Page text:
Skip to Content


Non-Native Deer Management Plan, Point Reyes National Seashore, Marin County, CA; Notice of Scoping

Document Details

Information about this document as published in the Federal Register.

Published Document

This document has been published in the Federal Register. Use the PDF linked in the document sidebar for the official electronic format.

Start Preamble


Notice is hereby given, in accordance with the provisions of the National Environmental Policy Act (42 U.S.C. 4321 et seq.) that public scoping has been initiated for a conservation planning and environmental impact analysis process for preparing a non-native deer management plan for Point Reyes National Seashore. The purpose of the scoping process is to elicit early public comment regarding issues and concerns, a suitable range of alternatives and appropriate mitigating measures, and the nature and extent of potential environmental impacts that should be addressed.

Background: Point Reyes National Seashore is a unit of the National Park System. It was established by Congress on September 13, 1962 “to save and preserve, for the purpose of public recreation, benefit, and inspiration, a portion of the diminishing seashore of the United States that remains undeveloped” (Pub. L. 87-657). Fallow deer (Dama dama) and axis deer (Axis axis) from the San Francisco Zoo were introduced to Point Reyes in the mid 1940s prior to the establishment of the National Seashore. They are native to Mediterranean Europe and southern Asia, respectively. Their populations were controlled by hunting until commencement of park management operations by the National Park Service in 1971. Subsequently, national park rangers culled non-native deer in an attempt to control their populations. This culling decreased after 1995, and numbers of the non-native deer have apparently increased. The native cervid fauna at Point Reyes comprises two species, black-tailed deer (Odocoileus hemionus columbianus) and tule elk (Cervus elaphus nannodes). The latter was extirpated in the 19th Century, reintroduced to the area in 1978, and currently is the subject of a program to establish a free-ranging herd within designated wilderness area in the park.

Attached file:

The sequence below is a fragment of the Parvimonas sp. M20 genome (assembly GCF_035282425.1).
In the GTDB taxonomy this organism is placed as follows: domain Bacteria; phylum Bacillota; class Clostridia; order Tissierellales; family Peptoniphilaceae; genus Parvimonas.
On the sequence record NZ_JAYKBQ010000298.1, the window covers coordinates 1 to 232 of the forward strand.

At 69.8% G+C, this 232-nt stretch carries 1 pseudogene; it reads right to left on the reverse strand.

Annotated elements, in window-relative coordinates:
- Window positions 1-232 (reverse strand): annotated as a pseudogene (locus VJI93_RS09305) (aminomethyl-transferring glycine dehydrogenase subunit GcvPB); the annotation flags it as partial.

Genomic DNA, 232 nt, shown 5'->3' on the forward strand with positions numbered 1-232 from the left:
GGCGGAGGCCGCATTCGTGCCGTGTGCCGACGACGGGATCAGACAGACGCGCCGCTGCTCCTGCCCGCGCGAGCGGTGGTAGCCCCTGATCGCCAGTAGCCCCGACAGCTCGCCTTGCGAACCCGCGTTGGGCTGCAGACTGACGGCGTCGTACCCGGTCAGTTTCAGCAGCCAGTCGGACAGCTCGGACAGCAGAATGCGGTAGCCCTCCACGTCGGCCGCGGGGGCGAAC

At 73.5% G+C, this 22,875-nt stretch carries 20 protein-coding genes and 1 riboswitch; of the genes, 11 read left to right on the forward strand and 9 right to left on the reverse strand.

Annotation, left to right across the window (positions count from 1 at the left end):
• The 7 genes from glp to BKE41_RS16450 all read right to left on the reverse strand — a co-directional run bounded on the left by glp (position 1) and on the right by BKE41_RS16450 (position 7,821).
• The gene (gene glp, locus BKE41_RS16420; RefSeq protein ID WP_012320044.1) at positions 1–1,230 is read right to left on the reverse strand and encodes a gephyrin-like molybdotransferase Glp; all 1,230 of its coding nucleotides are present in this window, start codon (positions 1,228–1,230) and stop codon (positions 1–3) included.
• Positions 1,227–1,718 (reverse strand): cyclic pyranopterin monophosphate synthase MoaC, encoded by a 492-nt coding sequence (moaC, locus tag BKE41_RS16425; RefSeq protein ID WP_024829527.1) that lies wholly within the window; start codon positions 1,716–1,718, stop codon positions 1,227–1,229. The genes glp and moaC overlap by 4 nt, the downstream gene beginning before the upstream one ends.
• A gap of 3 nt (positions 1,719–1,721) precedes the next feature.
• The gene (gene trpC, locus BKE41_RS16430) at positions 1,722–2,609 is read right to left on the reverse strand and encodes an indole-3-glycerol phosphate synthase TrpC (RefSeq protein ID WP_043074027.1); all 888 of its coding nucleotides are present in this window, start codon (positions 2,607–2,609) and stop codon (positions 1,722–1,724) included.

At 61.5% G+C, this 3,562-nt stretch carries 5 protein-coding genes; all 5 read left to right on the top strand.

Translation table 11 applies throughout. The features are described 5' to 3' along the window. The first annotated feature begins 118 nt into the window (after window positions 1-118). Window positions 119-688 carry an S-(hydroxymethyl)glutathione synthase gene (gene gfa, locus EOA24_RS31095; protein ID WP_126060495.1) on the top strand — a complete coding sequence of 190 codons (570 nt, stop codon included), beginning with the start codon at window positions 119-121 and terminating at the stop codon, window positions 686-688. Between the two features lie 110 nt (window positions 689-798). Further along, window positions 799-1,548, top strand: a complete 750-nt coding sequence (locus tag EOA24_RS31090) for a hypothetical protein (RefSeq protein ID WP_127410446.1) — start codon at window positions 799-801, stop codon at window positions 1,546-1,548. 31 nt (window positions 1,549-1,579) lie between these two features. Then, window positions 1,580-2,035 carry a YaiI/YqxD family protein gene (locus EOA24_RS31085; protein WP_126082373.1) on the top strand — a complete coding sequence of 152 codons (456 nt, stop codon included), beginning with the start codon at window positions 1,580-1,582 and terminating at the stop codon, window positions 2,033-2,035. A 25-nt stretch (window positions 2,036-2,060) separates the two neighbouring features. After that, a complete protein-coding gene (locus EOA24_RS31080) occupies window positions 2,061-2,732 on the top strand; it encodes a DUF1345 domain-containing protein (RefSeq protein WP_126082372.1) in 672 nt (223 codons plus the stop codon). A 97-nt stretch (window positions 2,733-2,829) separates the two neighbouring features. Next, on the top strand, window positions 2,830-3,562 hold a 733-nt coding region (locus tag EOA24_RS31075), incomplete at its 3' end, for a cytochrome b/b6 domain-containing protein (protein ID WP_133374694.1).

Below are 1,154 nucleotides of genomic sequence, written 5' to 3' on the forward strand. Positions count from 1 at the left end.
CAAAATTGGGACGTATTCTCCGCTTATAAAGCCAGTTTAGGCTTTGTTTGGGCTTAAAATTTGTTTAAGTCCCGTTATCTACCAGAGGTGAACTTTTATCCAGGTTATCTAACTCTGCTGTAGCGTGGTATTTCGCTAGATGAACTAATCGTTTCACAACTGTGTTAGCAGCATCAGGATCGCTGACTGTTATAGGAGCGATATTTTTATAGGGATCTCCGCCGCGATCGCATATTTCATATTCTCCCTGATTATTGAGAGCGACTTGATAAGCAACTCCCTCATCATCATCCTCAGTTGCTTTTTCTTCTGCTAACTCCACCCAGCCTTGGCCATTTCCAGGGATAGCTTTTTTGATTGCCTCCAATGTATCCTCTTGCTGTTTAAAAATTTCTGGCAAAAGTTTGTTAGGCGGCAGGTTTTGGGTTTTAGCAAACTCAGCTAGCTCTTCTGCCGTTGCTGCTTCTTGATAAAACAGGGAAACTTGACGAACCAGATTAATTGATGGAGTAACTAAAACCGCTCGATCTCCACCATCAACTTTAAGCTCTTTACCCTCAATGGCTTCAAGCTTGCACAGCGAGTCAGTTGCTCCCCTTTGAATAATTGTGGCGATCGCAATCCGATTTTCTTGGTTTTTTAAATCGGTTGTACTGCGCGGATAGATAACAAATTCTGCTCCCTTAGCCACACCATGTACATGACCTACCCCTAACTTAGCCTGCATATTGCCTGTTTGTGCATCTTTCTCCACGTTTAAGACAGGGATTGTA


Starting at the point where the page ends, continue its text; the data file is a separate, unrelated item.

Point Reyes National Seashore has never formulated or published a management plan for the non-native deer within its boundaries. Large population sizes of the two species of non-native deer, the ongoing management program to re-establish and favor the two native deer species, and potential adverse effect of forage competition with and disease transmission from the non-native to the native deer necessitate the development and implementation of a non-native deer management plan for Point Reyes National Seashore.

Comment Process: As noted, the National Park Service will undertake an environmental analysis effort to address issues and alternatives for non-native deer management at Point Reyes National Seashore. At this time, it has not been determined whether an Environmental Assessment or Environmental Impact Statement will be prepared; however, this scoping process will aid in the preparation of either document.

As the first step in this undertaking, a public scoping and information meeting will be held May 4, 2002 at the Dance Palace in Point Reyes Station. For those unable to attend the meeting, a scoping document will be available through the park. At this time its anticipated that the primary topics to be Start Printed Page 17447addressed at the public meeting include: background information on the non-native deer management program; a review of relevant policy and law affecting the non-native deer management program; an assessment of current non-native deer management needs; and the identification of issues and concerns, alternative courses of action related to non-native deer management in the park, and potential impacts and appropriate mitigation strategies. All interested individuals, organizations, and agencies are invited to provide comments or suggestions. Written comments regarding the exotic deer management program must be postmarked no later than July 5, 2002. To provide comments, inquire about the scoping meeting, or to request a copy of the scoping background material and provide comments, please contact: Superintendent, Point Reyes National Seashore; Attn: Exotic Deer Management Plan; Point Reyes Station, California 94956; telephone (415) 464-5102.

If individuals submitting comments request that their name or/and address be withheld from public disclosure, it will be honored to the extent allowable by law. Such requests must be stated prominently in the beginning of the comments. There also may be circumstances wherein the NPS will withhold a respondent's identity as allowable by law. As always: NPS will make available to public inspection all submissions from organizations or businesses and from persons identifying themselves as representatives or officials of organizations and businesses; and, anonymous comments may not be considered.

Decision: The draft non-native deer management plan and environmental document are expected to be available for public review in the late fall of 2002. At this time it is anticipated that the final plan and environmental document are to be completed in Spring 2003. Following the conclusion of the scoping period the determination of whether to prepare an Environmental Assessment or Environmental Impact Statement will be made by the Superintendent, Point Reyes National Seashore. Subsequently, the official responsible for approval of either a Finding of No Significant Impact or a Record of Decision is the Regional Director, Pacific West Region; and then the Superintendent, Point Reyes National Seashore would be responsible for implementing the approved management actions.

Start Signature

Dated: January 14, 2002.

John J. Reynolds,

Regional Director, Pacific West Region.

End Signature End Preamble

[FR Doc. 02-8698 Filed 4-9-02; 8:45 am]